We'll begin with a recipe from Delightes for ladies to adorne their persons, tables, closets, and distillatories with beauties, banquets, perfumes and waters.
34.Casting of sugar in partie moldes of wood.
LAy your moldes in faire water three or foure houres before you cast, then dry vp your inward moisture with a cloth of Linnen, then boyle rosewater & refined sugar together, but not to anie great stiffnesse, then poure it into your moldes, let your molds stand one houre, and then gently part or open the moldes, and take out that which you haue cast, you may also worke the paste aniè numero. [12.13.] into these molds, first printing or pressing gently a little of the paste into the one halfe, and after with a knife taking away the superflu∣ous edges, and so likewise of the other halfe: then presse both sides of the mold together, two or three times, & after take away the crest that will arise in the middest: and to make the sides to cleaue together, you may touch thē first ouer with Gum Dragagant dissolued, before you presse the sides of the mold together: note that you may conuey comfits within, before you close the sides. You may cast of any of these mixtures or pastes in alablaster molds, molded from the life. Sir Hugh Plat 1602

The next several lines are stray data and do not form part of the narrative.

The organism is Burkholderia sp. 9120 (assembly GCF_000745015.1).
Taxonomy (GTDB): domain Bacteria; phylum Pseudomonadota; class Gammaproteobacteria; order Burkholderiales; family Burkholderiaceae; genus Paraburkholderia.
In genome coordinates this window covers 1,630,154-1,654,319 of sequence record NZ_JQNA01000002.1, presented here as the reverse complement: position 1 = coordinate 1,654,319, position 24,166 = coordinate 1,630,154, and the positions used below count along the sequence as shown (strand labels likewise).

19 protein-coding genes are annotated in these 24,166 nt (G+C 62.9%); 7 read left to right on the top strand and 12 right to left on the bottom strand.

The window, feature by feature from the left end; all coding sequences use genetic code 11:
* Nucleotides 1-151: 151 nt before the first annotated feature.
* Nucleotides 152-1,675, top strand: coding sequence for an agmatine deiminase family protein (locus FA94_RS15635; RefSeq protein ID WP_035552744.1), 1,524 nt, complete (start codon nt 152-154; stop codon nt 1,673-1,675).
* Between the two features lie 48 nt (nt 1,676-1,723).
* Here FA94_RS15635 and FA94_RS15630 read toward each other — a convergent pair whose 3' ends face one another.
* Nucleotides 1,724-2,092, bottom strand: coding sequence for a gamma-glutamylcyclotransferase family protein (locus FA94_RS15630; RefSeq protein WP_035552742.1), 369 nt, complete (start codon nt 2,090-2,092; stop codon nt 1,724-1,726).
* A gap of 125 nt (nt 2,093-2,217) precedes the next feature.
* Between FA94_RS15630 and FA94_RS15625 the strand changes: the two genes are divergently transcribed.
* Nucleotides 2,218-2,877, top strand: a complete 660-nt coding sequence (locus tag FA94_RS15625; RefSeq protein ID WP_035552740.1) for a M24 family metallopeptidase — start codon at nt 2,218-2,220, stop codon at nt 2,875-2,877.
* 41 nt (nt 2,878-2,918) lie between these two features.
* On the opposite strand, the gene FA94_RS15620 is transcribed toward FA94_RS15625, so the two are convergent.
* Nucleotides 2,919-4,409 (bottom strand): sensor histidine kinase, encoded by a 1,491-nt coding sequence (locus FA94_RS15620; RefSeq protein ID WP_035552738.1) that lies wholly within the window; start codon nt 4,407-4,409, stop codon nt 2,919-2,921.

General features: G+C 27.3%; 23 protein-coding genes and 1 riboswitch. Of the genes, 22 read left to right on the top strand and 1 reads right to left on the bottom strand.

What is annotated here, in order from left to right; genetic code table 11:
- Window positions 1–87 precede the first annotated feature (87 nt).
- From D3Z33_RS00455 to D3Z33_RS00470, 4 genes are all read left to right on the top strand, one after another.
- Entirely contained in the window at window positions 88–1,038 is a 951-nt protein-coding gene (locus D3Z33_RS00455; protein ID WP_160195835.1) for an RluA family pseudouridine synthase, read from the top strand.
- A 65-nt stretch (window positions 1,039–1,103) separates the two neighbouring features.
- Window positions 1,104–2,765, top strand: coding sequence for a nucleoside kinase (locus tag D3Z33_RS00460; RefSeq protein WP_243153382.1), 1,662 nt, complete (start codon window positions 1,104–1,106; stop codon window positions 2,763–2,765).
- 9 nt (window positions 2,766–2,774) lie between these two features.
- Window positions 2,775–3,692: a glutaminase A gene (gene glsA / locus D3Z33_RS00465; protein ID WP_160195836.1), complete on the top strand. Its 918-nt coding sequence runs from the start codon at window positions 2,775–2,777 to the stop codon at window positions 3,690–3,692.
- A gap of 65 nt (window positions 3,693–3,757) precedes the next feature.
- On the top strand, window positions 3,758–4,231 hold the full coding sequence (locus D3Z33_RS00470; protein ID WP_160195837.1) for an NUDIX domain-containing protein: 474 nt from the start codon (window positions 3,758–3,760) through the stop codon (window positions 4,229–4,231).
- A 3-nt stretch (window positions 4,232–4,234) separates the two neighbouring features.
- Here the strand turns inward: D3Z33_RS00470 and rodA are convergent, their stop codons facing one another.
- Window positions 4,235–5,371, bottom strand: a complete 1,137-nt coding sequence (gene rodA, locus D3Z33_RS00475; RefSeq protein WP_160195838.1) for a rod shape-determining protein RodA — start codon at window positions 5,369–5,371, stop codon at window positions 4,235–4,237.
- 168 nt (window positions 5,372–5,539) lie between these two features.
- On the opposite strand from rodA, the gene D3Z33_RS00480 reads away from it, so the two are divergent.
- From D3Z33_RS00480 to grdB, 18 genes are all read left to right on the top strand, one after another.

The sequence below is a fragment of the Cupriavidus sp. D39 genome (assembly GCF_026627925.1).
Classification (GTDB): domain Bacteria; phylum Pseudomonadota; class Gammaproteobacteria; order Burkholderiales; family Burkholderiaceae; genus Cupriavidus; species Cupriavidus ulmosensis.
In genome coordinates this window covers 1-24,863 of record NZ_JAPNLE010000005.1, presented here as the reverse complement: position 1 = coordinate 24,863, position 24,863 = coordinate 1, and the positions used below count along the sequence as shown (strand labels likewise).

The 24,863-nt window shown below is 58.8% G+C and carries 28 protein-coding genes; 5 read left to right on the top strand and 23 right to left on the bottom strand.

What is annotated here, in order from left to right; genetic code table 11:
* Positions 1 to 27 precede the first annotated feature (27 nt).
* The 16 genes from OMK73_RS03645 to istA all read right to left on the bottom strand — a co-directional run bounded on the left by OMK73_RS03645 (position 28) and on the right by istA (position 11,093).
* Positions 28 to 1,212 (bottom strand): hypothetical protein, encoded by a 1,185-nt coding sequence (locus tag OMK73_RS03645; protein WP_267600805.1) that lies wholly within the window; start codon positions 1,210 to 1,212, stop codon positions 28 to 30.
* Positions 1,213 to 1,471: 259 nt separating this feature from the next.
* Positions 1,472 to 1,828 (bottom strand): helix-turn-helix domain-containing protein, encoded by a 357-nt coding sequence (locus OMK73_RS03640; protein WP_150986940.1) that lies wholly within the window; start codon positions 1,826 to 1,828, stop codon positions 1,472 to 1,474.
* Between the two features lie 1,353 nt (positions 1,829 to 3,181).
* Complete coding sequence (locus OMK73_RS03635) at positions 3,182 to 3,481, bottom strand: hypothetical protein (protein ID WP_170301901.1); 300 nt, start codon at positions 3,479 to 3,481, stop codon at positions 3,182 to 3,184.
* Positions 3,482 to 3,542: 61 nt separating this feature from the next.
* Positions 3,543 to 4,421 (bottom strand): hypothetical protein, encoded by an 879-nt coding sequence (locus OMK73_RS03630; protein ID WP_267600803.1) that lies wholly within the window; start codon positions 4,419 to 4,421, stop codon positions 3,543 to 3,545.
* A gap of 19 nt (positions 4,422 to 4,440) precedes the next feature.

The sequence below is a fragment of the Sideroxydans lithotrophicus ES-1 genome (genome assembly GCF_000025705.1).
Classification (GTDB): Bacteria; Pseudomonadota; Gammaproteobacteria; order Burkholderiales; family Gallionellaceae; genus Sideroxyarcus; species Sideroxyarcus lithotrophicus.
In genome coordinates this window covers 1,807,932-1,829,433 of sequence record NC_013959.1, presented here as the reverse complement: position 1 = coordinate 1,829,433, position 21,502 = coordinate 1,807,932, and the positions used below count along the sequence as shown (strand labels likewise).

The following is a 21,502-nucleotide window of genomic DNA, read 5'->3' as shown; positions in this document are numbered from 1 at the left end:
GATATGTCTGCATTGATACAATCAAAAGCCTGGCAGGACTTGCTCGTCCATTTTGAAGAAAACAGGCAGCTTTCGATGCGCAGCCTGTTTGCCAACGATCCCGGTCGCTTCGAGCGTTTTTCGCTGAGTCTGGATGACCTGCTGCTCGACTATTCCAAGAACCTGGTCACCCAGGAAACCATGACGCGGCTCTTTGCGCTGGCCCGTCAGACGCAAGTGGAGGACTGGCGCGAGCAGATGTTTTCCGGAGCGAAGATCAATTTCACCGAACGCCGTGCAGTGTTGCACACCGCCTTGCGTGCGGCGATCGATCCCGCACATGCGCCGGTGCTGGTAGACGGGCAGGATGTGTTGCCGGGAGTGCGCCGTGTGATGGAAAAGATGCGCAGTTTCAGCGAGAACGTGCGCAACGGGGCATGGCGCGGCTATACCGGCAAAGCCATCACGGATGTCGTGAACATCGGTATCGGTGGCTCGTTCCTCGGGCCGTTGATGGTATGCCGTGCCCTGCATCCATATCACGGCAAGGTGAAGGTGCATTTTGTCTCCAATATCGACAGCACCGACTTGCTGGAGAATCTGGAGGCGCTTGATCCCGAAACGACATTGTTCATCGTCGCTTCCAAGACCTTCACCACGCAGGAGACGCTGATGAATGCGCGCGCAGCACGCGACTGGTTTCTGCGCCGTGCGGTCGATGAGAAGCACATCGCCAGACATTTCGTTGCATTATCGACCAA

The easiest of recipes appears in A Book of Fruits and Flowers. London: 1653.
To cast all kind of Sugar works into Moulds.
Take one pound of Barabry Sugar, Clarifie it with the white of an Egg, boyle it till it will roule between your finger and your thumb, then cast it into your standing Moulds, being watered two hours before in cold water, take it out and gild them to garnish a Marchpine with them at your pleasure.
Nearly as simple as instructions from
Mayerne, Théodore Turquet de, Sir, from Archimagirus anglo-gallicus from 1658
where it reads
132. To cast all kind of standing conceipts in Sugar-works.
Take a pound of double refined sugar, and boyle it to a Candie heigh, with as much Rose-vvater as vvill melt it, then your double moulds, being vvatered two houres, first powre the sugar into those moulds, and when it is cold, you may take them out, and they will be birds, or beasts, according to your moulds, this standing conceipt, you may garnish your March pane with.